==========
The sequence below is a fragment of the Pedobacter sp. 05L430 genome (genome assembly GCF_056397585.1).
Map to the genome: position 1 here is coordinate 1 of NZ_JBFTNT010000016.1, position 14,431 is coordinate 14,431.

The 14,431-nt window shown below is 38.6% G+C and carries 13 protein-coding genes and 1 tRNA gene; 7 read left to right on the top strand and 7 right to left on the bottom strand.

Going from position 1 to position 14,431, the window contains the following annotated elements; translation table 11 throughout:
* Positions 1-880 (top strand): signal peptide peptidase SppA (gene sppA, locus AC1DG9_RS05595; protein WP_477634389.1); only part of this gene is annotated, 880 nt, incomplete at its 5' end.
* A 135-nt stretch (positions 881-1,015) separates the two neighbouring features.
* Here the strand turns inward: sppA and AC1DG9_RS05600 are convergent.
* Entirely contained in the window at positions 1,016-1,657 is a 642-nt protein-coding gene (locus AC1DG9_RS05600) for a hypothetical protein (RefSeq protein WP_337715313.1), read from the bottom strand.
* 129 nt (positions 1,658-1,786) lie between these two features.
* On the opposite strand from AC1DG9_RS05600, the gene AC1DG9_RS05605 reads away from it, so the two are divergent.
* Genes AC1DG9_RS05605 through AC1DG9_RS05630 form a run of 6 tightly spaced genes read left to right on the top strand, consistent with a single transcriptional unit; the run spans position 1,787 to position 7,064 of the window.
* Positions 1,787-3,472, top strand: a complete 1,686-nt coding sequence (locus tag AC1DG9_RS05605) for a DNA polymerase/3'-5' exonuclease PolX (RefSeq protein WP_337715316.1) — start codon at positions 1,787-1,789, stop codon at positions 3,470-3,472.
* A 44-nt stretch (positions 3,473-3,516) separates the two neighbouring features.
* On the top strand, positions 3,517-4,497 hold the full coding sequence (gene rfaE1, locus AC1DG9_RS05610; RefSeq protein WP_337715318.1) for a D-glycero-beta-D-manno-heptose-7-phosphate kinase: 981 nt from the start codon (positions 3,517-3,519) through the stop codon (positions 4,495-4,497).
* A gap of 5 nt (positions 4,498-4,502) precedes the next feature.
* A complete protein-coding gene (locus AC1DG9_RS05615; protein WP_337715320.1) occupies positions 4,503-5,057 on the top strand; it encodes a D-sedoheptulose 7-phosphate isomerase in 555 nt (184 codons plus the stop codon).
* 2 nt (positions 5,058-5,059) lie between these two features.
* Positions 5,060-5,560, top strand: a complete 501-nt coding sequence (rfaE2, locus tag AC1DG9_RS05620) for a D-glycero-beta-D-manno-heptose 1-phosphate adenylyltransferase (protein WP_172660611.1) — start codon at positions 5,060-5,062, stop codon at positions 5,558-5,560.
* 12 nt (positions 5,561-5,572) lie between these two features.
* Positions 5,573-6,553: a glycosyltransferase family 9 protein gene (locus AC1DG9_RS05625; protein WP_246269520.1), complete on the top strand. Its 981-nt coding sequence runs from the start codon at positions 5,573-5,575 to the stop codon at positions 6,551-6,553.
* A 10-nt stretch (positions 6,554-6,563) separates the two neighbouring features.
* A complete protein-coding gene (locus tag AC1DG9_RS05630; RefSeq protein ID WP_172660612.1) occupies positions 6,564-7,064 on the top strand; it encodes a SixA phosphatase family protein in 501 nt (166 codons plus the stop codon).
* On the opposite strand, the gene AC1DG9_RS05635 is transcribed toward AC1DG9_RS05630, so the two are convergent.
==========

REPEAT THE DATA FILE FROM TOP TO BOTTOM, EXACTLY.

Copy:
The sequence below is a fragment of the Pedobacter sp. 05L430 genome (genome assembly GCF_056397585.1).
Map to the genome: position 1 here is coordinate 1 of NZ_JBFTNT010000016.1, position 14,431 is coordinate 14,431.

The 14,431-nt window shown below is 38.6% G+C and carries 13 protein-coding genes and 1 tRNA gene; 7 read left to right on the top strand and 7 right to left on the bottom strand.

Going from position 1 to position 14,431, the window contains the following annotated elements; translation table 11 throughout:
* Positions 1-880 (top strand): signal peptide peptidase SppA (gene sppA, locus AC1DG9_RS05595; protein WP_477634389.1); only part of this gene is annotated, 880 nt, incomplete at its 5' end.
* A 135-nt stretch (positions 881-1,015) separates the two neighbouring features.
* Here the strand turns inward: sppA and AC1DG9_RS05600 are convergent.
* Entirely contained in the window at positions 1,016-1,657 is a 642-nt protein-coding gene (locus AC1DG9_RS05600) for a hypothetical protein (RefSeq protein WP_337715313.1), read from the bottom strand.
* 129 nt (positions 1,658-1,786) lie between these two features.
* On the opposite strand from AC1DG9_RS05600, the gene AC1DG9_RS05605 reads away from it, so the two are divergent.
* Genes AC1DG9_RS05605 through AC1DG9_RS05630 form a run of 6 tightly spaced genes read left to right on the top strand, consistent with a single transcriptional unit; the run spans position 1,787 to position 7,064 of the window.
* Positions 1,787-3,472, top strand: a complete 1,686-nt coding sequence (locus tag AC1DG9_RS05605) for a DNA polymerase/3'-5' exonuclease PolX (RefSeq protein WP_337715316.1) — start codon at positions 1,787-1,789, stop codon at positions 3,470-3,472.
* A 44-nt stretch (positions 3,473-3,516) separates the two neighbouring features.
* On the top strand, positions 3,517-4,497 hold the full coding sequence (gene rfaE1, locus AC1DG9_RS05610; RefSeq protein WP_337715318.1) for a D-glycero-beta-D-manno-heptose-7-phosphate kinase: 981 nt from the start codon (positions 3,517-3,519) through the stop codon (positions 4,495-4,497).
* A gap of 5 nt (positions 4,498-4,502) precedes the next feature.
* A complete protein-coding gene (locus AC1DG9_RS05615; protein WP_337715320.1) occupies positions 4,503-5,057 on the top strand; it encodes a D-sedoheptulose 7-phosphate isomerase in 555 nt (184 codons plus the stop codon).
* 2 nt (positions 5,058-5,059) lie between these two features.
* Positions 5,060-5,560, top strand: a complete 501-nt coding sequence (rfaE2, locus tag AC1DG9_RS05620) for a D-glycero-beta-D-manno-heptose 1-phosphate adenylyltransferase (protein WP_172660611.1) — start codon at positions 5,060-5,062, stop codon at positions 5,558-5,560.
* 12 nt (positions 5,561-5,572) lie between these two features.
* Positions 5,573-6,553: a glycosyltransferase family 9 protein gene (locus AC1DG9_RS05625; protein WP_246269520.1), complete on the top strand. Its 981-nt coding sequence runs from the start codon at positions 5,573-5,575 to the stop codon at positions 6,551-6,553.
* A 10-nt stretch (positions 6,554-6,563) separates the two neighbouring features.
* A complete protein-coding gene (locus tag AC1DG9_RS05630; RefSeq protein ID WP_172660612.1) occupies positions 6,564-7,064 on the top strand; it encodes a SixA phosphatase family protein in 501 nt (166 codons plus the stop codon).
* On the opposite strand, the gene AC1DG9_RS05635 is transcribed toward AC1DG9_RS05630, so the two are convergent.